Portland State University. Department of Speech Communication
Date of Publication
Master of Science (M.S.) in Speech Communication
Reverse culture shock, International business enterprises -- Employees, Employees -- Relocation, American corporations -- Employees
1 online resource (117 p.)
While much research and attention have focused on sojourn adjustment to a new culture, very little research has addressed readjustment to the home culture. This research studies the problems of repatriation work adjustment experienced by U.S. corporate employees. This study also.suggests that cultural readjustment is situational and a multifaceted process which is influenced by many different variables. Interviews with 25 corporate repatriated employees were conducted using a 22-question survey instrument. Repatriates were asked to rate their readjustment experiences on a seven-item Likert scale. Respondents also had the opportunity to expand on their answers with open-ended questions. Fourteen variables were examined for their relationship to cultural readjustment and to each other. Of these 14 variables, the ability for repatriates to use job skills which were learned overseas and number of overseas assignments were found to positively relate to readjustment. As predicted, the amount of autonomy expatriates experienced overseas was found to relate negatively to repatriation work readjustment. Based on these findings, recommendations to facilitate readjustment to the corporate home environment are proposed.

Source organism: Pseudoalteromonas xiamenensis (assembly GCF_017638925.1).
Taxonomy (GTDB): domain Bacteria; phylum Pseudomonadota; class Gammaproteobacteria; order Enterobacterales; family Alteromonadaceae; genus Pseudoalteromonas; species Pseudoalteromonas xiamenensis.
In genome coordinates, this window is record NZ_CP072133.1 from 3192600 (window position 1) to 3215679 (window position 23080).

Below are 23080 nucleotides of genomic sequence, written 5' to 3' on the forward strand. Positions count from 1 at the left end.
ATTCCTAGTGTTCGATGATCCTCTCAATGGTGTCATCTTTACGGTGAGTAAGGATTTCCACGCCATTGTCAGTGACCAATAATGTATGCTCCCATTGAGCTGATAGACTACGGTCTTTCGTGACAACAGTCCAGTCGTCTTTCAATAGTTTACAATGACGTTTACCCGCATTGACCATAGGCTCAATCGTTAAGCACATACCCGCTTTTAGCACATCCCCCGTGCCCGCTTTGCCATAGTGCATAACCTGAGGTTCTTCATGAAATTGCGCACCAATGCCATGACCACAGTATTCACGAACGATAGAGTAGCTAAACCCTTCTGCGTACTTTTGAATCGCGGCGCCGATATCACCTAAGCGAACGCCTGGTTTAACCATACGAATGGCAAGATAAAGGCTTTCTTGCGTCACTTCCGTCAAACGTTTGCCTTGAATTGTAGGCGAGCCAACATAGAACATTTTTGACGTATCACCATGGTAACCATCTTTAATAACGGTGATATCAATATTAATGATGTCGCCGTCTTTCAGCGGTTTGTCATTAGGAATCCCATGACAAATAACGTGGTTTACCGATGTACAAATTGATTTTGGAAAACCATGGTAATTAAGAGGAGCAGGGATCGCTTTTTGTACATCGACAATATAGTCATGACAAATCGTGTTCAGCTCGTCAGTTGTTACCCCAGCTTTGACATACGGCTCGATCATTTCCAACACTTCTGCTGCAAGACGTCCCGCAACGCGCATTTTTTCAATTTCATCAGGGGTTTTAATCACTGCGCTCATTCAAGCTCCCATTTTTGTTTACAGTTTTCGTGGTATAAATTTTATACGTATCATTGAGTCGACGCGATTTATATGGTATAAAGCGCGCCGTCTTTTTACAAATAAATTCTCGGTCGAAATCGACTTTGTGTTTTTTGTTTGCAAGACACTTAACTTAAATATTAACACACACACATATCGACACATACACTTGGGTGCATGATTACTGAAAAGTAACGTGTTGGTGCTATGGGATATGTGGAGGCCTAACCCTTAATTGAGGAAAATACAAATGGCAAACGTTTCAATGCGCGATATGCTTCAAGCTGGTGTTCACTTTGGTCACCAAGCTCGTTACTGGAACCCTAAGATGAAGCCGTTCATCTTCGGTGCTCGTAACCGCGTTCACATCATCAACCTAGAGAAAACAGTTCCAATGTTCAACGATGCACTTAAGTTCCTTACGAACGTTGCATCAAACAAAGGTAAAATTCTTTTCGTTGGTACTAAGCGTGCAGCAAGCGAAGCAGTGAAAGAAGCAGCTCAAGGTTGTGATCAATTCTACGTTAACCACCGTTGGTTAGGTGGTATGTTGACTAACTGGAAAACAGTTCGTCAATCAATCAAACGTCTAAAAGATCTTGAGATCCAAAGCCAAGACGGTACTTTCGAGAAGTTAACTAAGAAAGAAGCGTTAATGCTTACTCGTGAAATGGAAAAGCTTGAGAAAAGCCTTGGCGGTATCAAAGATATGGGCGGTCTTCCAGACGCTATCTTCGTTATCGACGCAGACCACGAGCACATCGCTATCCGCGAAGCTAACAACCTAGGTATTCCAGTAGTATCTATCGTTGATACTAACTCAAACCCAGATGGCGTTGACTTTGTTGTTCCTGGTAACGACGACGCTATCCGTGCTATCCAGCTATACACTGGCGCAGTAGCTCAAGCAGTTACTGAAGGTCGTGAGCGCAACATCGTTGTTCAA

Locke, Steven A., "Reentry shock in the corporate environment" (1991). Dissertations and Theses. Paper 4303.